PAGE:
Using crowd-sourced funding to track snakes

The understanding of the interplay of movement, behaviour and physiology that biologging offers has applied relevance for a range of fields, including evolutionary ecology, wildlife conservation and behavioural ecology. In recognition of this, the Journal of Animal Ecology has an upcoming Special Feature on Biologging  (submissions due 20th September).

Unfortunately, animal-borne tags don’t come cheap. This was the problem recently-completed PhD student Ashleigh Wolfe faced during her urban reptile ecology research at Curtin University. Her solution: crowd funding! Here, Ashleigh shares some tips she learned along the way.

In today’s society, the STEM fields appear to be most exciting where they incorporate new technologies. More traditional practices, such as studying the life histories of wildlife (i.e. understanding how an animal’s behaviour or biology shapes their interactions with the environment), are fundamentally important, but aren’t usually considered an exciting area for technological development.

My name is Ashleigh Wolfe, and I am an Australian behavioural ecologist studying the interactions between people and wildlife in urban environments. I am particularly interested in how reptiles in urban areas survive (and some even thrive) amongst humans, especially when so many humans are afraid of them. A key project of my PhD thesis aimed to investigate where urban dugites (Pseudonaja affinis) go after being translocated away from private properties as ‘problem’ snakes.

dugite

Dugites have highly-toxic venom and can cause quite a stir when they turn up in an residential garden! This results in many of these animals being translocated out of urban areas.

ash with dugite

Ashleigh with a ‘problem’ dugite

Snakes are typically tracked using a Very High Frequency (VHF) tracker implanted inside the body cavity or under the skin, and using a radio antenna to follow the signal. In my study, I wanted to also incorporate Global Positioning System (GPS) transmitters, which require clear vision to the sky to communicate with satellites (i.e., can not be implanted). External attachment of VHF trackers has been tested both in the past (Ciofi and Chelazzi 1991) and more recently (Riley et al. 2017), with results of both studies in favour of the method. However, to my knowledge no published study has tested external attachment with GPS trackers. Theoretically, there are many benefits to incorporating GPS:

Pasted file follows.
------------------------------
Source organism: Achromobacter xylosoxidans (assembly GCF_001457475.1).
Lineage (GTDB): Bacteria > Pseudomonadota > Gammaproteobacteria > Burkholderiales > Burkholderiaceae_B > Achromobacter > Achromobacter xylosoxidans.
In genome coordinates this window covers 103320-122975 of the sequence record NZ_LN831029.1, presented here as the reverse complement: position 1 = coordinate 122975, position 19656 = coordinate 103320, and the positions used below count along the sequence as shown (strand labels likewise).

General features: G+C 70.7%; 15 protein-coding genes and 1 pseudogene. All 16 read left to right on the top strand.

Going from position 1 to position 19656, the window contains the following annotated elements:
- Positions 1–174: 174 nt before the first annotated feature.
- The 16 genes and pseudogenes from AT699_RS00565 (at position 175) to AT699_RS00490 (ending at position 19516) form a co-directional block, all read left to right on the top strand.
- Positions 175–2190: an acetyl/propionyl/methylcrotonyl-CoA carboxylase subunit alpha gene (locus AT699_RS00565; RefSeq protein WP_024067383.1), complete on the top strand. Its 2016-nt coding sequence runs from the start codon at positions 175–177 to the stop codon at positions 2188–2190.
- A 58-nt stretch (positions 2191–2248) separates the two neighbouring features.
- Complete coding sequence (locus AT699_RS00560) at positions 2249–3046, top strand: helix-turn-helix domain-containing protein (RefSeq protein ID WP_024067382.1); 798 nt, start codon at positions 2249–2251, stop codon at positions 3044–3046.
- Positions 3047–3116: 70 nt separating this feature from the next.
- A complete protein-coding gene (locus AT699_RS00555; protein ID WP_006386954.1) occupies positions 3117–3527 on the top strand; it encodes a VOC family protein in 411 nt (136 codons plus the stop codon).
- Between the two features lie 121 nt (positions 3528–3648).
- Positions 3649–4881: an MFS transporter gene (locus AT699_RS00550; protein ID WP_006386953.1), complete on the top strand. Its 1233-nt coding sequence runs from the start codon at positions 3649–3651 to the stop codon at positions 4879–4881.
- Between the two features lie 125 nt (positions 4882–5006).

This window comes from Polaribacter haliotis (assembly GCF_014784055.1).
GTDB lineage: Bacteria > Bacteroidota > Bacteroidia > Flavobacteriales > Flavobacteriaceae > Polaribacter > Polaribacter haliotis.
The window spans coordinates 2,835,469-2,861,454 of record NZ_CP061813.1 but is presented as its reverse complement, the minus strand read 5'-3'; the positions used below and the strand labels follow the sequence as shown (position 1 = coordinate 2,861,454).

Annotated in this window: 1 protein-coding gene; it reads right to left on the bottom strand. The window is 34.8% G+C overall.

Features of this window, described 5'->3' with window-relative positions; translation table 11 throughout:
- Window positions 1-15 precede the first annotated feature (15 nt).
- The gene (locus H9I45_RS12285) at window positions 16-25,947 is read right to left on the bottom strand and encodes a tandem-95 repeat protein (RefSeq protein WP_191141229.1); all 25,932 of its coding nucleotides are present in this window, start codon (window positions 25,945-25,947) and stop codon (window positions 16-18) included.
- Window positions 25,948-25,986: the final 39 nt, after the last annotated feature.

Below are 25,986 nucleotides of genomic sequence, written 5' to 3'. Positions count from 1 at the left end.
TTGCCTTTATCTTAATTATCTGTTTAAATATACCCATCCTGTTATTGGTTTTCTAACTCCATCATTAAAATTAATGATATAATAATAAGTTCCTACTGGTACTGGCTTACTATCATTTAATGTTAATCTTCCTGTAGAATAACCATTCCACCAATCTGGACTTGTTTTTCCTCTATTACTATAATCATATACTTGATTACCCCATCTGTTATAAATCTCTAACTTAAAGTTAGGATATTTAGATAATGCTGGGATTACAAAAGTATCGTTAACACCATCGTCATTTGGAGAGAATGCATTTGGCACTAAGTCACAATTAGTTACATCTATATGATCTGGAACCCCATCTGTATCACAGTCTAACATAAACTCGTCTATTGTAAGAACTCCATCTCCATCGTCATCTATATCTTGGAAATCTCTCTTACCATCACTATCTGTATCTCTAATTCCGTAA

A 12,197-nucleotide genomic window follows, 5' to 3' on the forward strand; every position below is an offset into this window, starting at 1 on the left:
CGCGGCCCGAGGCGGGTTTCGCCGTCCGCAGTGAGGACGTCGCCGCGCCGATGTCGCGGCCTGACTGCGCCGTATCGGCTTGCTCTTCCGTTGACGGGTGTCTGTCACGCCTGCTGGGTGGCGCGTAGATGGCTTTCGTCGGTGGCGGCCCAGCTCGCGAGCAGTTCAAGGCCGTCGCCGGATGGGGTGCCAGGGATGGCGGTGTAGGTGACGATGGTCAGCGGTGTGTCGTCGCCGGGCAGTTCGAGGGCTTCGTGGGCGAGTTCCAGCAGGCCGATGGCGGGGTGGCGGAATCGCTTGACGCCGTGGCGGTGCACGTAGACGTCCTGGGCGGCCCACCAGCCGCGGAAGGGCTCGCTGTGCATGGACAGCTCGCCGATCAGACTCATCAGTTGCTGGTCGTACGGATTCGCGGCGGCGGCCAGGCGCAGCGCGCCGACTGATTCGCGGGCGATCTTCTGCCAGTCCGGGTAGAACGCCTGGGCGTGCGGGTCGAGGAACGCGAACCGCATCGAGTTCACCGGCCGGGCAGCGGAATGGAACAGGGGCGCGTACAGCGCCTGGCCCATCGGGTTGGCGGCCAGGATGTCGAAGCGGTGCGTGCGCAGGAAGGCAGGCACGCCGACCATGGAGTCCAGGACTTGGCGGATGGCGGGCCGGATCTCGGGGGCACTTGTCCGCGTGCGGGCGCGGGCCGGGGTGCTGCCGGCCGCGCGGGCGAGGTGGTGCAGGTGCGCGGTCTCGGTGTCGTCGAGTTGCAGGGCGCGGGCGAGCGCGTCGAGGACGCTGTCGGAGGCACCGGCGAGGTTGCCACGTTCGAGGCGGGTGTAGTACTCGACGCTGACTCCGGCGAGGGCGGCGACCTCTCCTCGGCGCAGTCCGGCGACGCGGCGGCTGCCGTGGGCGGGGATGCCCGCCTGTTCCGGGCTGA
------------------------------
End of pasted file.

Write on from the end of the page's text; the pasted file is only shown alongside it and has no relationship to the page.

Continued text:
• External attachment doesn’t require any recovery time post-surgery, and animals can have trackers affixed while conscious;
  • Few requirements for the attachment method makes the process very quick (around 10 minutes) and relatively cheap;
  • Allowing the GPS device to take multiple ‘fixes’ per day without the presence of a researcher saves travel time, and opens up the option to concurrently track animals in different locations; and
  • Minimising interactions with the animals in situ can result in better data stemming from more natural movements.

There are also some downsides, including technological limitations (no current demand for GPS devices small enough to efficiently track snakes) and price. After trialling a few models, I ended up using FLR-V trackers from Telemetry Solutions California at a cost of US$2,000 each.

My PhD was funded entirely from small grants that could not allow for a large-scale project at these costs. To help fund this project, I used crowd-sourced funding via Kickstarter.com, a platform typically used to help ‘kick-start’ entrepreneurial projects such as movies, games, and gadgets. In exchange for backer rewards, any member of the public can pledge money towards a project. If the project is successful (i.e. reaches 100% of its goal or more), the funds are committed and used to fund the project, while unsuccessful projects (even up to 99% pledged) are not funded. Science experiments are not typically hosted on Kickstarter, but any project that can offer backer rewards can be featured. It was a lot of work, but I managed to raise AU$6,000 (from 33 backers) towards purchasing 3 GPS trackers. It may not seem like a lot of money, but considering grants in environmental sciences are becoming more and more competitive, it’s always worth pursuing alternative funding options and reaching a new audience.